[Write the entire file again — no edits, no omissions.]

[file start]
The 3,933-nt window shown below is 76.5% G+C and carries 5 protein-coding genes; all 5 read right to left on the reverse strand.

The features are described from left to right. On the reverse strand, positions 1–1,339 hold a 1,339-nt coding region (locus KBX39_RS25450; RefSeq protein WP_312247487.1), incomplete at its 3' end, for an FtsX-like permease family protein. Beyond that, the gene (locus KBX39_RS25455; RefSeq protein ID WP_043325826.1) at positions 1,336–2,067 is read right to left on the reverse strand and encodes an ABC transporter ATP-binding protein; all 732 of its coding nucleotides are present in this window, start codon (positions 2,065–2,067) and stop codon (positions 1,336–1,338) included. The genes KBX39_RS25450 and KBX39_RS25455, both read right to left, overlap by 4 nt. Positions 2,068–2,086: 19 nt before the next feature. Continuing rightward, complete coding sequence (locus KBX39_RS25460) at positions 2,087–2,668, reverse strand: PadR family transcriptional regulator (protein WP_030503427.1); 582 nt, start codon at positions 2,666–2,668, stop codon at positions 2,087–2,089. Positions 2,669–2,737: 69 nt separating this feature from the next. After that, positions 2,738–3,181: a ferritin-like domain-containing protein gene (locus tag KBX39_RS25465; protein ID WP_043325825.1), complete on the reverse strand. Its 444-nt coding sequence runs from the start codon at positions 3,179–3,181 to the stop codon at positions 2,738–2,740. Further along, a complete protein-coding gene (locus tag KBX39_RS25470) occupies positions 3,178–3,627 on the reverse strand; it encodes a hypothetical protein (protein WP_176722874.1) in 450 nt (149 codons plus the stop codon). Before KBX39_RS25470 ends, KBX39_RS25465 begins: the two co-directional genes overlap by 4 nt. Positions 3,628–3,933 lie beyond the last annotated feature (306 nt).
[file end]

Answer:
The 3,933-nt window shown below is 76.5% G+C and carries 5 protein-coding genes; all 5 read right to left on the reverse strand.

The features are described from left to right. On the reverse strand, positions 1–1,339 hold a 1,339-nt coding region (locus KBX39_RS25450; RefSeq protein WP_312247487.1), incomplete at its 3' end, for an FtsX-like permease family protein. Beyond that, the gene (locus KBX39_RS25455; RefSeq protein ID WP_043325826.1) at positions 1,336–2,067 is read right to left on the reverse strand and encodes an ABC transporter ATP-binding protein; all 732 of its coding nucleotides are present in this window, start codon (positions 2,065–2,067) and stop codon (positions 1,336–1,338) included. The genes KBX39_RS25450 and KBX39_RS25455, both read right to left, overlap by 4 nt. Positions 2,068–2,086: 19 nt before the next feature. Continuing rightward, complete coding sequence (locus KBX39_RS25460) at positions 2,087–2,668, reverse strand: PadR family transcriptional regulator (protein WP_030503427.1); 582 nt, start codon at positions 2,666–2,668, stop codon at positions 2,087–2,089. Positions 2,669–2,737: 69 nt separating this feature from the next. After that, positions 2,738–3,181: a ferritin-like domain-containing protein gene (locus tag KBX39_RS25465; protein ID WP_043325825.1), complete on the reverse strand. Its 444-nt coding sequence runs from the start codon at positions 3,179–3,181 to the stop codon at positions 2,738–2,740. Further along, a complete protein-coding gene (locus tag KBX39_RS25470) occupies positions 3,178–3,627 on the reverse strand; it encodes a hypothetical protein (protein WP_176722874.1) in 450 nt (149 codons plus the stop codon). Before KBX39_RS25470 ends, KBX39_RS25465 begins: the two co-directional genes overlap by 4 nt. Positions 3,628–3,933 lie beyond the last annotated feature (306 nt).